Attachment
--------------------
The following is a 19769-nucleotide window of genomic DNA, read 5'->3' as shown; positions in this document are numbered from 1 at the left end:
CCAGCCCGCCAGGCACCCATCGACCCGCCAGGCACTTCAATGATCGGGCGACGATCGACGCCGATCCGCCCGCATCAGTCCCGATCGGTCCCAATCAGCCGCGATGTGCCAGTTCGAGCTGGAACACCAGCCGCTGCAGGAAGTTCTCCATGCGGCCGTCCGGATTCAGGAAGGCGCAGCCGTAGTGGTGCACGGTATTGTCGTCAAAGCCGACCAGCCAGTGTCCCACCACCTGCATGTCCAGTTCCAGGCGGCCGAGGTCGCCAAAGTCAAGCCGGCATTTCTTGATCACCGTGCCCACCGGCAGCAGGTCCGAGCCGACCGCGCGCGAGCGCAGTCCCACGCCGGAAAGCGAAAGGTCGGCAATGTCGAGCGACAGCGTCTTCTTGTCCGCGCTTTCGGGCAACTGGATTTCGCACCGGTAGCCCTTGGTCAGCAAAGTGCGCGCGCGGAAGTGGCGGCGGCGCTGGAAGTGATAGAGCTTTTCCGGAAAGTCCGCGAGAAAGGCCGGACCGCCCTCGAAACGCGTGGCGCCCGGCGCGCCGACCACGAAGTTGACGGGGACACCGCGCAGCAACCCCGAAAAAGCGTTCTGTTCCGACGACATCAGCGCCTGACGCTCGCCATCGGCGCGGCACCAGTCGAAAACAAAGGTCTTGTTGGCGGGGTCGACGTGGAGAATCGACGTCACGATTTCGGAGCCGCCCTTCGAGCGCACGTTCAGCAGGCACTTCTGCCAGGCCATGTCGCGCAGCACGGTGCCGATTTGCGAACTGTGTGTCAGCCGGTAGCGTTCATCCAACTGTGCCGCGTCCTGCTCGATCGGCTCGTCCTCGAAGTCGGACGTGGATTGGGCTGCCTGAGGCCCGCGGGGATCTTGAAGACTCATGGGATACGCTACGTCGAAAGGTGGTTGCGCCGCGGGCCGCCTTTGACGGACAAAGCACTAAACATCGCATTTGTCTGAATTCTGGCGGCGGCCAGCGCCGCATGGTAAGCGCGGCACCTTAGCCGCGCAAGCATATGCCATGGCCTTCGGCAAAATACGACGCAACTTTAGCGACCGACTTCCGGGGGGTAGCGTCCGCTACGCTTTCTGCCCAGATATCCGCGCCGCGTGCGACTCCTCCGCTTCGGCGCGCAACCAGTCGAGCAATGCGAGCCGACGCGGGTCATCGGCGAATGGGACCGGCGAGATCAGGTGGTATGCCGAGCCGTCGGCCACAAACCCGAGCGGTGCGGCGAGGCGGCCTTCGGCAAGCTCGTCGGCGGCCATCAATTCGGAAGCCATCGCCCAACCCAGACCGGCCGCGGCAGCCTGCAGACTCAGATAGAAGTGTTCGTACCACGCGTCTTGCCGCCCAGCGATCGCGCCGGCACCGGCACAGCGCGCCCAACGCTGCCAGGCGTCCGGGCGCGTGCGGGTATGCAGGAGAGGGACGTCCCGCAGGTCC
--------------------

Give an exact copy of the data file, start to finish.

The following is a 19769-nucleotide window of genomic DNA, read 5'->3' as shown; positions in this document are numbered from 1 at the left end:
CCAGCCCGCCAGGCACCCATCGACCCGCCAGGCACTTCAATGATCGGGCGACGATCGACGCCGATCCGCCCGCATCAGTCCCGATCGGTCCCAATCAGCCGCGATGTGCCAGTTCGAGCTGGAACACCAGCCGCTGCAGGAAGTTCTCCATGCGGCCGTCCGGATTCAGGAAGGCGCAGCCGTAGTGGTGCACGGTATTGTCGTCAAAGCCGACCAGCCAGTGTCCCACCACCTGCATGTCCAGTTCCAGGCGGCCGAGGTCGCCAAAGTCAAGCCGGCATTTCTTGATCACCGTGCCCACCGGCAGCAGGTCCGAGCCGACCGCGCGCGAGCGCAGTCCCACGCCGGAAAGCGAAAGGTCGGCAATGTCGAGCGACAGCGTCTTCTTGTCCGCGCTTTCGGGCAACTGGATTTCGCACCGGTAGCCCTTGGTCAGCAAAGTGCGCGCGCGGAAGTGGCGGCGGCGCTGGAAGTGATAGAGCTTTTCCGGAAAGTCCGCGAGAAAGGCCGGACCGCCCTCGAAACGCGTGGCGCCCGGCGCGCCGACCACGAAGTTGACGGGGACACCGCGCAGCAACCCCGAAAAAGCGTTCTGTTCCGACGACATCAGCGCCTGACGCTCGCCATCGGCGCGGCACCAGTCGAAAACAAAGGTCTTGTTGGCGGGGTCGACGTGGAGAATCGACGTCACGATTTCGGAGCCGCCCTTCGAGCGCACGTTCAGCAGGCACTTCTGCCAGGCCATGTCGCGCAGCACGGTGCCGATTTGCGAACTGTGTGTCAGCCGGTAGCGTTCATCCAACTGTGCCGCGTCCTGCTCGATCGGCTCGTCCTCGAAGTCGGACGTGGATTGGGCTGCCTGAGGCCCGCGGGGATCTTGAAGACTCATGGGATACGCTACGTCGAAAGGTGGTTGCGCCGCGGGCCGCCTTTGACGGACAAAGCACTAAACATCGCATTTGTCTGAATTCTGGCGGCGGCCAGCGCCGCATGGTAAGCGCGGCACCTTAGCCGCGCAAGCATATGCCATGGCCTTCGGCAAAATACGACGCAACTTTAGCGACCGACTTCCGGGGGGTAGCGTCCGCTACGCTTTCTGCCCAGATATCCGCGCCGCGTGCGACTCCTCCGCTTCGGCGCGCAACCAGTCGAGCAATGCGAGCCGACGCGGGTCATCGGCGAATGGGACCGGCGAGATCAGGTGGTATGCCGAGCCGTCGGCCACAAACCCGAGCGGTGCGGCGAGGCGGCCTTCGGCAAGCTCGTCGGCGGCCATCAATTCGGAAGCCATCGCCCAACCCAGACCGGCCGCGGCAGCCTGCAGACTCAGATAGAAGTGTTCGTACCACGCGTCTTGCCGCCCAGCGATCGCGCCGGCACCGGCACAGCGCGCCCAACGCTGCCAGGCGTCCGGGCGCGTGCGGGTATGCAGGAGAGGGACGTCCCGCAGGTCC